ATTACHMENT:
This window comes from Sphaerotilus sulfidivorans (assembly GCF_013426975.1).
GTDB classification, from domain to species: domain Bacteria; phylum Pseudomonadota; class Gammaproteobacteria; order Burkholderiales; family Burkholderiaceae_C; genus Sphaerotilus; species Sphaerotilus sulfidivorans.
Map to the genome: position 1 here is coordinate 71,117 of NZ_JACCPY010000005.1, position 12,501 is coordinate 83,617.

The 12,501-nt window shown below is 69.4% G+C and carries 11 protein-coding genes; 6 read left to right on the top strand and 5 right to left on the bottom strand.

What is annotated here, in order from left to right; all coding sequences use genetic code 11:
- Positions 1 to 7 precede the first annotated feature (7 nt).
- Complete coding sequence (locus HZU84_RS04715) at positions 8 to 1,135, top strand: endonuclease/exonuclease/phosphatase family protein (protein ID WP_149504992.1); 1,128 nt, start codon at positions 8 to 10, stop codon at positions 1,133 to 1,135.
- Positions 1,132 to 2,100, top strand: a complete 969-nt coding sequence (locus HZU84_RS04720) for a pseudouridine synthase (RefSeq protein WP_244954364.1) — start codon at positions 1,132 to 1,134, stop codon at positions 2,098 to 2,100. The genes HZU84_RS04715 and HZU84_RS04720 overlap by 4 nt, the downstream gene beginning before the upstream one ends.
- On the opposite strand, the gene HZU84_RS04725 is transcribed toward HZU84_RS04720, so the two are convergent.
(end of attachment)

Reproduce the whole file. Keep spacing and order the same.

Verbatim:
This window comes from Sphaerotilus sulfidivorans (assembly GCF_013426975.1).
GTDB classification, from domain to species: domain Bacteria; phylum Pseudomonadota; class Gammaproteobacteria; order Burkholderiales; family Burkholderiaceae_C; genus Sphaerotilus; species Sphaerotilus sulfidivorans.
Map to the genome: position 1 here is coordinate 71,117 of NZ_JACCPY010000005.1, position 12,501 is coordinate 83,617.

The 12,501-nt window shown below is 69.4% G+C and carries 11 protein-coding genes; 6 read left to right on the top strand and 5 right to left on the bottom strand.

What is annotated here, in order from left to right; all coding sequences use genetic code 11:
- Positions 1 to 7 precede the first annotated feature (7 nt).
- Complete coding sequence (locus HZU84_RS04715) at positions 8 to 1,135, top strand: endonuclease/exonuclease/phosphatase family protein (protein ID WP_149504992.1); 1,128 nt, start codon at positions 8 to 10, stop codon at positions 1,133 to 1,135.
- Positions 1,132 to 2,100, top strand: a complete 969-nt coding sequence (locus HZU84_RS04720) for a pseudouridine synthase (RefSeq protein WP_244954364.1) — start codon at positions 1,132 to 1,134, stop codon at positions 2,098 to 2,100. The genes HZU84_RS04715 and HZU84_RS04720 overlap by 4 nt, the downstream gene beginning before the upstream one ends.
- On the opposite strand, the gene HZU84_RS04725 is transcribed toward HZU84_RS04720, so the two are convergent.